Could the TB vaccine you received at birth help protect against the coronavirus? We asked an expert


Last week, Health24 reported on the BCG vaccine that is being trialled in Australia in the hopes of fighting the Covid-19 virus pandemic.

In a nutshell, a team of researchers in Australia will fast-track the BCG vaccine in humans to see how Covid-19 symptoms respond. The study will give a BCG vaccination to frontline Healthcare workers to see if it decreased the likelihood of Vovid-19 virus infection, and potentially if infected, then the severity of disease.

Now, a new study has surfaced, investigating the correlation between the mortality rate of Covid-19 related complications and the universal BCG vaccine policies between countries.

In simple terms – are those nations who make BCG vaccines mandatory at birth less susceptible to high Covid-19 related deaths?

What the study entailed

The study was published as a pre-print on MedRvix and hasn’t been peer-reviewed yet. The authors posed the question why the impact of Covid-19 differs so greatly from country to country.

While the difference in mortality rates can be explained by various factors such as cultural norms, mitigation efforts and health infrastructures, the researchers think that the difference in mortality rate could be partially explained by the different national policies regarding the BCG vaccine during infancy and childhood.

The case in favour of the BCG vaccine – designed to provide immunity against tuberculosis – is that it appears to offer a broad spectrum of protection against various respiratory infections, which could include Covid-19.

In this paper, the authors compared a number of countries’ BCG policies with the number of Covid-19-related mortalities.

The conclusion was that countries without BCG policies such as Italy, the Netherlands and the USA seem to be more impacted by Covid-19 than those with universal and long-standing BCG policies.

The authors also found that there were fewer Covid-19 cases in countries with BCG policies – making BCG a potential new tool in the fight against the pandemic.

What about South Africa’s figures and our BCG policy?

This study provided a glimmer of optimism for South Africa, seeing that we’ve had a strong BCG vaccination protocol since 1973.

As of 7 April 2020, we have 1 749 cases of the Covid-19 virus, and the death toll stands at 13. Compared to the rest of the world, these figures are low. But could this really be attributed to BCG vaccines or simply because that the data isn't a true reflection of the South African situation?

Health24 contacted Prof Jonny Peter, Head of the Division of Allergology and Clinical Immunology at Groote Schuur Hospital, University of Cape Town for some insight to this study.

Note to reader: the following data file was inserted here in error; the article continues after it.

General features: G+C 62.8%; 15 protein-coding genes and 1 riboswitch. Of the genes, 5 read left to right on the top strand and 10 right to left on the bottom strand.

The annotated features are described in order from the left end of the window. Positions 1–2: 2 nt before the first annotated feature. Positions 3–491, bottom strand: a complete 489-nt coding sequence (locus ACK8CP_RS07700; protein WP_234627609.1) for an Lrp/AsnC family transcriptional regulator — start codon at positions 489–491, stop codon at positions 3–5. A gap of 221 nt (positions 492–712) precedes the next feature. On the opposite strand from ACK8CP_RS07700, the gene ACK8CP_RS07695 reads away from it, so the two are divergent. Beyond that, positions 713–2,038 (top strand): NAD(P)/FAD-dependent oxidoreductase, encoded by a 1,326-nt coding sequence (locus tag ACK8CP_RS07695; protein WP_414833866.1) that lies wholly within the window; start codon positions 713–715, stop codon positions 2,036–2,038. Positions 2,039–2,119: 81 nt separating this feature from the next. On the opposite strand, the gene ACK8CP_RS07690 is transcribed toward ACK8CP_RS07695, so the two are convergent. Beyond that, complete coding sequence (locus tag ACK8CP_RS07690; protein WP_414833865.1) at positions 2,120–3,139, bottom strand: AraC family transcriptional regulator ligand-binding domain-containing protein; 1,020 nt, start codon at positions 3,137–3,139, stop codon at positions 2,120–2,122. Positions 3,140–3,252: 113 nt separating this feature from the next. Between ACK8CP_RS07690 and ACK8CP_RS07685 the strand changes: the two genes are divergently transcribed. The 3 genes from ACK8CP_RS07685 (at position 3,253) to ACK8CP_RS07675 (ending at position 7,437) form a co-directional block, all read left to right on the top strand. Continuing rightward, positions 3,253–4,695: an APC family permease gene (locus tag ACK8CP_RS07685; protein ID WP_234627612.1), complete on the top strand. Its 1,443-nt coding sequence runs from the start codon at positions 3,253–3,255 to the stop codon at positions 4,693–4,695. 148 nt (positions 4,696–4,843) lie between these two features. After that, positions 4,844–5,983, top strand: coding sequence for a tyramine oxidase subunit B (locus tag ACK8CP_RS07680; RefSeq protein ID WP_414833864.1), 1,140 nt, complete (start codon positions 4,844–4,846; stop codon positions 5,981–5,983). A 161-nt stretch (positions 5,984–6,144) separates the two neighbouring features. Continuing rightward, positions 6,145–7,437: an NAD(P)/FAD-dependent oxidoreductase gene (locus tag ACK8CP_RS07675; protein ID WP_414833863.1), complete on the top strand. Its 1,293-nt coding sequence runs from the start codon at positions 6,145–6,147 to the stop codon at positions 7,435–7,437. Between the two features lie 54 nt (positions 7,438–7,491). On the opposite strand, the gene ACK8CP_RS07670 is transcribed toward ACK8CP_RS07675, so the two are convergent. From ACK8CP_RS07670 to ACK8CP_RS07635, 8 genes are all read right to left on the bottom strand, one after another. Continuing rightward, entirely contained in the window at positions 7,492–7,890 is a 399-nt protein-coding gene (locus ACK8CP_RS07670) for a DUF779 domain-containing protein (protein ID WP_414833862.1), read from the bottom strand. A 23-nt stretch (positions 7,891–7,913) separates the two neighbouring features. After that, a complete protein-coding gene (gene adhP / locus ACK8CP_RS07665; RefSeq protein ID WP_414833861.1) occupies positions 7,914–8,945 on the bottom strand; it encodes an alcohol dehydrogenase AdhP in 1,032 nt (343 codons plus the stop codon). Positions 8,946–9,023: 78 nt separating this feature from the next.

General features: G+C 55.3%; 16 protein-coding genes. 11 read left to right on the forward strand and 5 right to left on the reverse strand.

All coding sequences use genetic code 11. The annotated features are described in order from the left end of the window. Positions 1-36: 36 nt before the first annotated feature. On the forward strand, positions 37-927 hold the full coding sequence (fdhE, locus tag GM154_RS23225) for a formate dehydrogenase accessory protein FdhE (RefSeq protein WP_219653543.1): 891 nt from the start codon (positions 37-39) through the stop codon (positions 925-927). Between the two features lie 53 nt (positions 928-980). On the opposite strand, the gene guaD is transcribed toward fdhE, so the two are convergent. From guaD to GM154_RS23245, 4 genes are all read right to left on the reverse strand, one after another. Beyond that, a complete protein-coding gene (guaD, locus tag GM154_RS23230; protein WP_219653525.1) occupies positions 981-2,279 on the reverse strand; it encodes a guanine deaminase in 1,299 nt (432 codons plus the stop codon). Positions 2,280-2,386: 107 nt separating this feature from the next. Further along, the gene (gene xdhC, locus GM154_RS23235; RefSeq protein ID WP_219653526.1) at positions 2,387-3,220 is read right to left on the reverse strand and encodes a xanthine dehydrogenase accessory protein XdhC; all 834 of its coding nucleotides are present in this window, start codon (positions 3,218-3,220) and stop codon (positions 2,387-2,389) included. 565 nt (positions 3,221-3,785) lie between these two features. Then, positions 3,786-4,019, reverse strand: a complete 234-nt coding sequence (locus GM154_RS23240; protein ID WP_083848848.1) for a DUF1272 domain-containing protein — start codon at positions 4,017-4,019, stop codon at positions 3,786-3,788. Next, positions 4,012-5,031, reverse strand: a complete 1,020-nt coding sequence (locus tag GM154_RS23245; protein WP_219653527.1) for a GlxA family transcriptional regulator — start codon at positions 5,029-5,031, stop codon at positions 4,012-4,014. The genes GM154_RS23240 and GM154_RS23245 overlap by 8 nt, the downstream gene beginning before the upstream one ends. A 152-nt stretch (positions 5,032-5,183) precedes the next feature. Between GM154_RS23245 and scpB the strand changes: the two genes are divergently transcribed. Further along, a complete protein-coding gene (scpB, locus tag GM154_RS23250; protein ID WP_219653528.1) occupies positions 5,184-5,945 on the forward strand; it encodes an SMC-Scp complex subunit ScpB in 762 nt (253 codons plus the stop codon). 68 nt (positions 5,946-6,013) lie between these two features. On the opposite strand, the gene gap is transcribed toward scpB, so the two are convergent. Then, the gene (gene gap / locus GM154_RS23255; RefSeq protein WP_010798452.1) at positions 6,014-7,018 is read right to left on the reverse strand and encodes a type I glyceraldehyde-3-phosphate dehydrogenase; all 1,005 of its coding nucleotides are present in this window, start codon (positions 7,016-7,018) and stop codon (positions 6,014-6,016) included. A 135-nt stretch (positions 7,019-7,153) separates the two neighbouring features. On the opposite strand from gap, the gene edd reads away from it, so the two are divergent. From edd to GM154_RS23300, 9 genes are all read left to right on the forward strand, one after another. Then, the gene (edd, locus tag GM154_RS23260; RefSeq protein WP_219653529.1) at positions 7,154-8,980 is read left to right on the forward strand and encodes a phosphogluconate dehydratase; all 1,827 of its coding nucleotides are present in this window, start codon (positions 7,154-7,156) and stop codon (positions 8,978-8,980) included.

According to Peter, it is true that the BCG vaccine may offer a broad spectrum base immunological benefit against a host of respiratory infections, but the vaccine can’t be regarded as the ultimate safety net against Covid-19:

“Right now, there are one or two small human trials – so not a lot of data on humans. There is, however, some local data from an adolescent study of booster BCG vaccination in SA. They gave adolescent a booster dose of BCG to prevent against TB. As a side-effect they noted that the group that received the BCG had a considerably lower number of upper respiratory tract infections than the placebo group.”

Peter stated in a telephonic interview that the current data presented in the US study is heavily based on the recorded fatality rate, which is also heavily influenced by each country’s testing strategy. We may still be missing a considerable numbers of cases including pneumonia deaths given limited testing capacity; testing may be more in higher income settings and this may introduce a bias.

Concerns about BCG revaccination 

Regarding the Australian trial, Peter is optimistic the strategy of vaccination or revaccination of healthcare workers as a prophylactic measure could help to curb the worst effects of Covid-19 and protect those who are most exposed.

However, in a country in South Africa where we have a high rates of tuberculosis and non-tuberculosis mycobaceteria the effect may not be the same, one should be very cautious to simply roll out a revaccination programme for the sake of it and without robust data.

“You need to ensure that someone doesn’t have active TB or and immune compromised state as BCG is a live vaccine, and this could be harmful,” Peter said.

That would mean HIV and TB screening would need to be included into any planned BCG vaccine programme.

According to Peter, people shouldn’t rest on their laurels simply because they received the BCG vaccination at birth. Looking at studies in animals and adolescents that monitored the effect of BCG on the immune system for six months to a year afterwards, he is less optimistic about the idea that a single birth vaccine will protect an adult decades after receiving it at birth. All currently recommended methods should be used to limit being infected.

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Image credit: iStock

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